Though I ended up disagreeing with him fairly significantly on pacifism, the interpretation of the atonement, homosexuality and capital punishment, I remain grateful beyond words for the life, work and example of evangelical Anglican leader John R W Stott, who died aged 90 last week.
For many people these days, much 'religion' has become synonymous with division, bigotry and violence. Sadly, there is plenty of good evidence that this is so. But it is not the whole picture. There are very strong faith traditions that point in exactly the opposite direction.
Goshen College, a prominent Mennonite liberal arts institution, has reversed its decision to play the militaristic and nationalistic US national anthem at sports events. Andy Alexis-Baker welcomes the move, after a long process of lobbying which he and others led. Never before have so many Christians - and not just Mennonites or other Anabaptists - stated so clearly that these anthems and rituals have no place in Christian formation, he observes.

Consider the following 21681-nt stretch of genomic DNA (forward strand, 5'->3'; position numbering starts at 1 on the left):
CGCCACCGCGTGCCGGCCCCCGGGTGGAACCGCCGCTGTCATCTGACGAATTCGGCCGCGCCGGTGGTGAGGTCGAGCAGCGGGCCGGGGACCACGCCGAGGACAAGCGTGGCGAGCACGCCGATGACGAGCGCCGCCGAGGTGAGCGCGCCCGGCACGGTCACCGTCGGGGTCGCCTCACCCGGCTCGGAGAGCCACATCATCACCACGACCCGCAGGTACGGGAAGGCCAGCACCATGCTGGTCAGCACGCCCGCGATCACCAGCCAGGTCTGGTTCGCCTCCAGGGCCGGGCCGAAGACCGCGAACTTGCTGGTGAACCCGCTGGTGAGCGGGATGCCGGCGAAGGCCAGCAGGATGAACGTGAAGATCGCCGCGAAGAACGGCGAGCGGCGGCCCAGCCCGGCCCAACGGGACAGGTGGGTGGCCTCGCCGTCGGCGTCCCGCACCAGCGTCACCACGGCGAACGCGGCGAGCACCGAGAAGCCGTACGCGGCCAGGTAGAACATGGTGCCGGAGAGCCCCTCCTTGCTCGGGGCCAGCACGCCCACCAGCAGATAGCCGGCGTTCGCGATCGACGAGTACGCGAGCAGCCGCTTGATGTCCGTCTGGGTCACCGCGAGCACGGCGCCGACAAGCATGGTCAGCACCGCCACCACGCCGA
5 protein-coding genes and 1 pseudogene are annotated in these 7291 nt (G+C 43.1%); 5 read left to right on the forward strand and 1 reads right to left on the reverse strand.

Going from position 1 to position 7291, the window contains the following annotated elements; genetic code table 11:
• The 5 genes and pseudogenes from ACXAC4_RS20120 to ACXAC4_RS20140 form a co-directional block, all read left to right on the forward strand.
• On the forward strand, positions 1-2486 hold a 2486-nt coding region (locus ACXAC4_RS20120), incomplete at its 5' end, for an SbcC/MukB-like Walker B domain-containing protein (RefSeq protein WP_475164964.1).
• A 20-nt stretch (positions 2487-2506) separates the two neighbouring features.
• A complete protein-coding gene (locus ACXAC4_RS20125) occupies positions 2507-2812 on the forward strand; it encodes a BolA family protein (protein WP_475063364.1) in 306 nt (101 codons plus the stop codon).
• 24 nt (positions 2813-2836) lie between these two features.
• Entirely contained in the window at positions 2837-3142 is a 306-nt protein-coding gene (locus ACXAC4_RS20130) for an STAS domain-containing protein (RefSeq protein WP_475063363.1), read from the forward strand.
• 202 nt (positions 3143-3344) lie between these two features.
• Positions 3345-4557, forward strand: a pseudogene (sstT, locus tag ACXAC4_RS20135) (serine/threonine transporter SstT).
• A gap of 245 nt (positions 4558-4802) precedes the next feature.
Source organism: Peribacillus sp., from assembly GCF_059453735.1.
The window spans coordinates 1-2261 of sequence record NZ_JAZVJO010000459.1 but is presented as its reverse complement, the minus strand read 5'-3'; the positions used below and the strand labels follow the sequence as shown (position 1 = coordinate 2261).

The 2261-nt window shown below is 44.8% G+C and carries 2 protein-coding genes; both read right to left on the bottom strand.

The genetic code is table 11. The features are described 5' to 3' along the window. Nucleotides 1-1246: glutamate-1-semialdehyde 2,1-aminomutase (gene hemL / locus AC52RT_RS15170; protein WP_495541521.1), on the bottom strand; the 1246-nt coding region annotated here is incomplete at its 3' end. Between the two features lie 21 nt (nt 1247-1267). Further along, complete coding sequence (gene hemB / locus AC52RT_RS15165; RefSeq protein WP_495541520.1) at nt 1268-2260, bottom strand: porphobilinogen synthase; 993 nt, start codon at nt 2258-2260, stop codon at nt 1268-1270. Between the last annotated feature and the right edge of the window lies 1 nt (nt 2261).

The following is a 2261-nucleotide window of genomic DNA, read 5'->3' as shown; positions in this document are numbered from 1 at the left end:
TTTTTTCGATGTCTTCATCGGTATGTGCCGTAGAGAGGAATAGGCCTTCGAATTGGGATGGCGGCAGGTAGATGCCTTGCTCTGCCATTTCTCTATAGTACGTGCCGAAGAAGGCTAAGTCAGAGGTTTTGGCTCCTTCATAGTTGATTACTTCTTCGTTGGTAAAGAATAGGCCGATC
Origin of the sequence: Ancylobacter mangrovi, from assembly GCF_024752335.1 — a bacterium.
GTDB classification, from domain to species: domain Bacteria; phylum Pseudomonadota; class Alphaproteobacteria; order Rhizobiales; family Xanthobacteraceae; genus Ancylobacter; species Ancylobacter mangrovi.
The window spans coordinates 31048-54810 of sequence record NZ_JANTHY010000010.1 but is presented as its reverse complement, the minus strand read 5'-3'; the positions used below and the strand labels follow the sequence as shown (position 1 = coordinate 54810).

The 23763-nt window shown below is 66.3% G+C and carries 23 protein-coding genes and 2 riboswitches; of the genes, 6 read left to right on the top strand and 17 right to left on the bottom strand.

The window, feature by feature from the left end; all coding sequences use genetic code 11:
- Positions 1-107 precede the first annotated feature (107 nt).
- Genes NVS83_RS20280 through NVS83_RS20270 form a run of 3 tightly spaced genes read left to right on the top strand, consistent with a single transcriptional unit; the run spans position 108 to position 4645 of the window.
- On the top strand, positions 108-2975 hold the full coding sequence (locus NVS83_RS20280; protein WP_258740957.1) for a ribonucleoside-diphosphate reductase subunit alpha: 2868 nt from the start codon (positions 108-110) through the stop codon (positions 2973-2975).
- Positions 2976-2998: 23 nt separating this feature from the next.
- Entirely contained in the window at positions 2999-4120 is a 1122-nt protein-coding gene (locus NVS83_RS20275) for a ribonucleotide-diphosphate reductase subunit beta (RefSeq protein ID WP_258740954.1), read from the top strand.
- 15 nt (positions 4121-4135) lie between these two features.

One hundred years ago, nonconformity and nonresistance were hallmarks of Mennonites’ peace witness. Today, Mennonites are more actively engaged in society, and the pursuit of justice is an essential part of peacemaking. How did this change come about?
A leading Mennonite college in the USA has started to play a version of the national anthem. Student David Jost is one of the objectors. He argues that loyalty to the God of Jesus Christ precludes endorsing nationalism and state violence.
It has been well said that peace is not the absence of noise, trouble or hard work – rather it is to be in the midst of those things and still be calm in your heart, says Jill Segger in the first of a series on the Quaker Testimonies.